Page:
What is Right Livelihood?
While my own work in the area of Life Purpose and Vocation (“vocare” means calling in Latin) started in 1995, mirroring my own journey and several career transitions, the term “right livelihood” is borrowed from Buddhism, where “right livelihood” means work that is compatible with one’s continual spiritual development.
Here, in our context, Right Livelihood means expressing your Life Purpose through your work and your life. It means knowing who you are and why you are here – in the biggest possible scope – and aligning your life to your vocation, purpose, and values. It is a journey of ongoing refinement of your calling, self-expression, vocation, and contribution.
It is about knowing what you cannot not do. And doing it, oftentimes despite all odds. There will be challenges along the way, together with moments and times of tremendous joy, fulfillment, and meaning. Such is the nature of a life lived when we become aware of our experiences along the path, learn to integrate the darkest and the brightest moments of our past and present, and focus our unique gifts towards the world outside of our personal scope. The paradox of one’s Right Livelihood is that, while it is very individual, it is absolutely not personal at the same time.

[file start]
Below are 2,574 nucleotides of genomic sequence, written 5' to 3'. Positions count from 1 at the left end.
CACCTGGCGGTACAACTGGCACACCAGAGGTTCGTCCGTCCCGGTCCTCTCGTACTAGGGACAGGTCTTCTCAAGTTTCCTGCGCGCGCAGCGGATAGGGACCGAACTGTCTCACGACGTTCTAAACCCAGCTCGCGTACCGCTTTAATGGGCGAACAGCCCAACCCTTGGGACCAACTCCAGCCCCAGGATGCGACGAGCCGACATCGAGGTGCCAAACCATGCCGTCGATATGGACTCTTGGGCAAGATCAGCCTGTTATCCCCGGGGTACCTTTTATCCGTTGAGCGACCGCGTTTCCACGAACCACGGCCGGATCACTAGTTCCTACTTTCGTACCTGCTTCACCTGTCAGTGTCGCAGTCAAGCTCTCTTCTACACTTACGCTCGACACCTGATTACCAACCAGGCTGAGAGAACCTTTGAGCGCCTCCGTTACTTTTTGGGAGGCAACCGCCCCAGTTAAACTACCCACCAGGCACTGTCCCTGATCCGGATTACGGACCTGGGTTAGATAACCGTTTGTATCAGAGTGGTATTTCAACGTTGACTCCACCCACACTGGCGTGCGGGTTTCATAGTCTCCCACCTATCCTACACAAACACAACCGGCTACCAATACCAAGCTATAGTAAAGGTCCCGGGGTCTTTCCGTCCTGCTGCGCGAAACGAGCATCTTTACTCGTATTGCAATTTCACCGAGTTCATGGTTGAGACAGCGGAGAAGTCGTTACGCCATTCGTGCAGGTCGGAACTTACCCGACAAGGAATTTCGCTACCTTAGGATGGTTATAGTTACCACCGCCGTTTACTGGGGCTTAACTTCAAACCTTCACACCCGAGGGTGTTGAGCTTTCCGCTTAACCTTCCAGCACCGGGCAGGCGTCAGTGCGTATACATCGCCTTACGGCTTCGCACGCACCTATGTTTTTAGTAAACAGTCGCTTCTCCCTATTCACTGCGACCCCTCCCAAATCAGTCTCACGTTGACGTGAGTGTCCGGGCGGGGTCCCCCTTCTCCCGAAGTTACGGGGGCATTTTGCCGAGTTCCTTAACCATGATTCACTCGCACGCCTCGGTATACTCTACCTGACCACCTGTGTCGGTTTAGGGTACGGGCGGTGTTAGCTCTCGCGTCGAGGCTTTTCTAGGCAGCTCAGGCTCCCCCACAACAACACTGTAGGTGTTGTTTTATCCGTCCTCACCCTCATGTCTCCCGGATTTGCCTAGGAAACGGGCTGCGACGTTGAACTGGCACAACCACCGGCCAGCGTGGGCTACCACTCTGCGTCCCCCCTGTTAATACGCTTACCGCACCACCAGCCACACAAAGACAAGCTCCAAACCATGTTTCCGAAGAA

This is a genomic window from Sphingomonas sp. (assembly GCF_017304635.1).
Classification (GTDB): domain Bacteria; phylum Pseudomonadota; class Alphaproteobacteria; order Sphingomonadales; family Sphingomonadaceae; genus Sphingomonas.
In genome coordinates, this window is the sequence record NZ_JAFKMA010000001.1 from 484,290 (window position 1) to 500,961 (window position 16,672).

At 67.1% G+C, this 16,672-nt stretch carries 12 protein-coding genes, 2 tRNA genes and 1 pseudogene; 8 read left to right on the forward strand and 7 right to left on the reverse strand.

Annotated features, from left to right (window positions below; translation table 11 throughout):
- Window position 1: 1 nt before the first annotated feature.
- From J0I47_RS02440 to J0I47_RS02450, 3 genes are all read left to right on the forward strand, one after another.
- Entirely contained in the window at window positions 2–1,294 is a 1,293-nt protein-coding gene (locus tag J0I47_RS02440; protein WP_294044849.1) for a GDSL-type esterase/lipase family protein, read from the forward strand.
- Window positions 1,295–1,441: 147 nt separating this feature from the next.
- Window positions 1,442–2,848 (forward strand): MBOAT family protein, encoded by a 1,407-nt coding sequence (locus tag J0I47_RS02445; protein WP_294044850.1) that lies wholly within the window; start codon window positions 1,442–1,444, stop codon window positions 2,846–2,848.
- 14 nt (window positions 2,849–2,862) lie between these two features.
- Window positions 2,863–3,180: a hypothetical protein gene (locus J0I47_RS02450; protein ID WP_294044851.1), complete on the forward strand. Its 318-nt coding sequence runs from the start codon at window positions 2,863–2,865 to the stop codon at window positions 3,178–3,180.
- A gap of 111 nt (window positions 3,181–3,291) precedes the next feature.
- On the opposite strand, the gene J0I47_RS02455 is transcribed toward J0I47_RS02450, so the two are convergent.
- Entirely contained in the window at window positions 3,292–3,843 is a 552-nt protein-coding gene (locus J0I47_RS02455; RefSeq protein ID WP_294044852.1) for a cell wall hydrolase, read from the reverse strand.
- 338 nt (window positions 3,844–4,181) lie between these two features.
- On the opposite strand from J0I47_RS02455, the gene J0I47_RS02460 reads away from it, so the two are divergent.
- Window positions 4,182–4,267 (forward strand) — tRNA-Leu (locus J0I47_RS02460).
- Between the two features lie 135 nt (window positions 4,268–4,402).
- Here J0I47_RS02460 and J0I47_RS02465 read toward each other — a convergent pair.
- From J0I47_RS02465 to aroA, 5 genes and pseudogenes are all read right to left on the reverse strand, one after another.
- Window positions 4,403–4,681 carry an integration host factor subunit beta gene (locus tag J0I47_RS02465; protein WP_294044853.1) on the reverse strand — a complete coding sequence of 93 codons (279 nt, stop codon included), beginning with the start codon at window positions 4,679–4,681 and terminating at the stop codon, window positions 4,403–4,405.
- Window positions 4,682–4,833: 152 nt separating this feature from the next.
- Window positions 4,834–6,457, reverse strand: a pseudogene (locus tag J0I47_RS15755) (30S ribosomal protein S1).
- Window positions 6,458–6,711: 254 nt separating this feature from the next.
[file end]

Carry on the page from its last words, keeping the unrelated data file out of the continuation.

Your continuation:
It is about living the life you were meant to live, of passion, joy, fulfillment, and of making a difference. It is about being truly alive. It is about answering the question, “What has your life been preparing you for?”
I was interviewed by Peter Shulte and Lisa Pellegrino of Kindling on all things Right Livelihood (November 24, 2016), and you can listen to it here. Peter also wrote a beautiful and touching article about his Right Livelihood journey, which you can read here. On July 1, 2021, Chela Davison and I had a rich, emergent, juicy, and heart-filled conversation on her “What is Leadership?” podcast, covering a wide territory – from Right Livelihood to presence to leadership to the Enneagram to the importance of deep inner work.